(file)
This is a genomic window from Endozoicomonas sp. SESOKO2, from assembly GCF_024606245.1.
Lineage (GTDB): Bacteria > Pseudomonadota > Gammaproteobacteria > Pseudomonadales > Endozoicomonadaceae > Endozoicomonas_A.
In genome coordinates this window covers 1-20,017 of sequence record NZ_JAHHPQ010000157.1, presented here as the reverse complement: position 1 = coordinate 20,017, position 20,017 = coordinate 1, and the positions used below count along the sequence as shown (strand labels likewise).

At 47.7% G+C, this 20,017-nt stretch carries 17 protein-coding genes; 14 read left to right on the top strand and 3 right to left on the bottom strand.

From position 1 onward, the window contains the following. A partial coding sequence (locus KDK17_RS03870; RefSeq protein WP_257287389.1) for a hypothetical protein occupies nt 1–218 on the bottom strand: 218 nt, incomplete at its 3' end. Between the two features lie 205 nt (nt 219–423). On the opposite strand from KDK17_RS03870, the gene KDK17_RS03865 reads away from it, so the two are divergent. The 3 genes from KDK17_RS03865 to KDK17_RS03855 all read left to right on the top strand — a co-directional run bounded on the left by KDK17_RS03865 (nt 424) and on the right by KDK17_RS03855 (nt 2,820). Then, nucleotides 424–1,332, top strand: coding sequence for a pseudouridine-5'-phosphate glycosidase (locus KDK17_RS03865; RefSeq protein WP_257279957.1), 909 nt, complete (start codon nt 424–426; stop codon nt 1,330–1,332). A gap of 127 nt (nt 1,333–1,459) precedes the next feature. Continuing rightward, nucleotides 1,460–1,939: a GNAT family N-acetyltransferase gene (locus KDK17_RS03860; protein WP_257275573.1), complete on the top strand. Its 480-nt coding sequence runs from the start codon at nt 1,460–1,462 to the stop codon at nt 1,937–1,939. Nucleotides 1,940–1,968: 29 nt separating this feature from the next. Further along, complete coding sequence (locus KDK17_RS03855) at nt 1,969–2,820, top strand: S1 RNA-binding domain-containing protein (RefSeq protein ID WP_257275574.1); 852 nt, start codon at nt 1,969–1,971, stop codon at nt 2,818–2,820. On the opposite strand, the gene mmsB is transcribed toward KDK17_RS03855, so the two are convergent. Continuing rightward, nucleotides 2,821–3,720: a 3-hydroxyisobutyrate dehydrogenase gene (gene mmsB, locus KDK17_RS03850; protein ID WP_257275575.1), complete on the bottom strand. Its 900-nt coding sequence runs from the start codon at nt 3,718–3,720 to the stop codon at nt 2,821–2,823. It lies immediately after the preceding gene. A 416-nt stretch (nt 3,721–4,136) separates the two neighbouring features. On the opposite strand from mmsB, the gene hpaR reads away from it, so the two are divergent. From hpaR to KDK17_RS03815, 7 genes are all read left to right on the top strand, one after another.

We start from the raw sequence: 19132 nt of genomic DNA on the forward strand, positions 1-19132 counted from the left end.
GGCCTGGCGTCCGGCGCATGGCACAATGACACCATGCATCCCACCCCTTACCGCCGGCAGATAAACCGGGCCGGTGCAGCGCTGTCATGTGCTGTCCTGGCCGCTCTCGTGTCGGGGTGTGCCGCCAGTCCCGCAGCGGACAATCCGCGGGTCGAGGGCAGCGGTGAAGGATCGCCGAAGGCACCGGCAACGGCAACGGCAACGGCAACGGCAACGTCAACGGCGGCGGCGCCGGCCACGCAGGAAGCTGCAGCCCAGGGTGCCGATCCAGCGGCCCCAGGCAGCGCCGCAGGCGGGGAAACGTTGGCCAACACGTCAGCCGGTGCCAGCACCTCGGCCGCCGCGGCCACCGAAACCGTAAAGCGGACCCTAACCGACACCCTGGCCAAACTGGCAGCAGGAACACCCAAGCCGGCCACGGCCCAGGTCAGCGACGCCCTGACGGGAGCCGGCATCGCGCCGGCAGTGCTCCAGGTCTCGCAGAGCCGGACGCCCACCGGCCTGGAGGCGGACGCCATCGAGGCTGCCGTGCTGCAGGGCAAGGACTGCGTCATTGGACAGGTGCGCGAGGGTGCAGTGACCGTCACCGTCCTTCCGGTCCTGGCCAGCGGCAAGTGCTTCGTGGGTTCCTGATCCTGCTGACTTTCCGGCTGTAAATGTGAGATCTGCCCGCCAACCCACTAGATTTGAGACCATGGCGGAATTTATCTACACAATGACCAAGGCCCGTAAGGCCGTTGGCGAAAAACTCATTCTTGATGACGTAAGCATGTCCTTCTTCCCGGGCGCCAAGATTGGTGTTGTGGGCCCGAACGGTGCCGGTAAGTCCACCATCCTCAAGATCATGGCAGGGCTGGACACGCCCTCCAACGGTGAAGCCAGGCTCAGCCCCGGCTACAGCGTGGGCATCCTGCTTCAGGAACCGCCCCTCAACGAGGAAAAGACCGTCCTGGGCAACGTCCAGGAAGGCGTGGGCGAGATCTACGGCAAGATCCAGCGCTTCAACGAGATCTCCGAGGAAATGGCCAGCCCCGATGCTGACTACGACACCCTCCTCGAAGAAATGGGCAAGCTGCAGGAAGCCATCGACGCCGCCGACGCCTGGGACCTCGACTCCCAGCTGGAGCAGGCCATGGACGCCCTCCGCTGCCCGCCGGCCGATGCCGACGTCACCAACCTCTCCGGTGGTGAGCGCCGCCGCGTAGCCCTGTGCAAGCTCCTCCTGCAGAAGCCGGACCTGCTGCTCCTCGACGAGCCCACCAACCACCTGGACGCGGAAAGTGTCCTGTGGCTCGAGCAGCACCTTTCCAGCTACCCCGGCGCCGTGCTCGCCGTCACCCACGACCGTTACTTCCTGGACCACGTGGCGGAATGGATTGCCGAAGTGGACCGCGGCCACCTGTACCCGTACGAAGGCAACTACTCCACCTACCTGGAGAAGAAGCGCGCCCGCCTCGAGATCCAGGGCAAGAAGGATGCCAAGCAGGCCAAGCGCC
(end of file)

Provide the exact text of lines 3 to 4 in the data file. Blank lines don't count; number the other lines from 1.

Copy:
In genome coordinates this window covers 1-20,017 of sequence record NZ_JAHHPQ010000157.1, presented here as the reverse complement: position 1 = coordinate 20,017, position 20,017 = coordinate 1, and the positions used below count along the sequence as shown (strand labels likewise).

At 47.7% G+C, this 20,017-nt stretch carries 17 protein-coding genes; 14 read left to right on the top strand and 3 right to left on the bottom strand.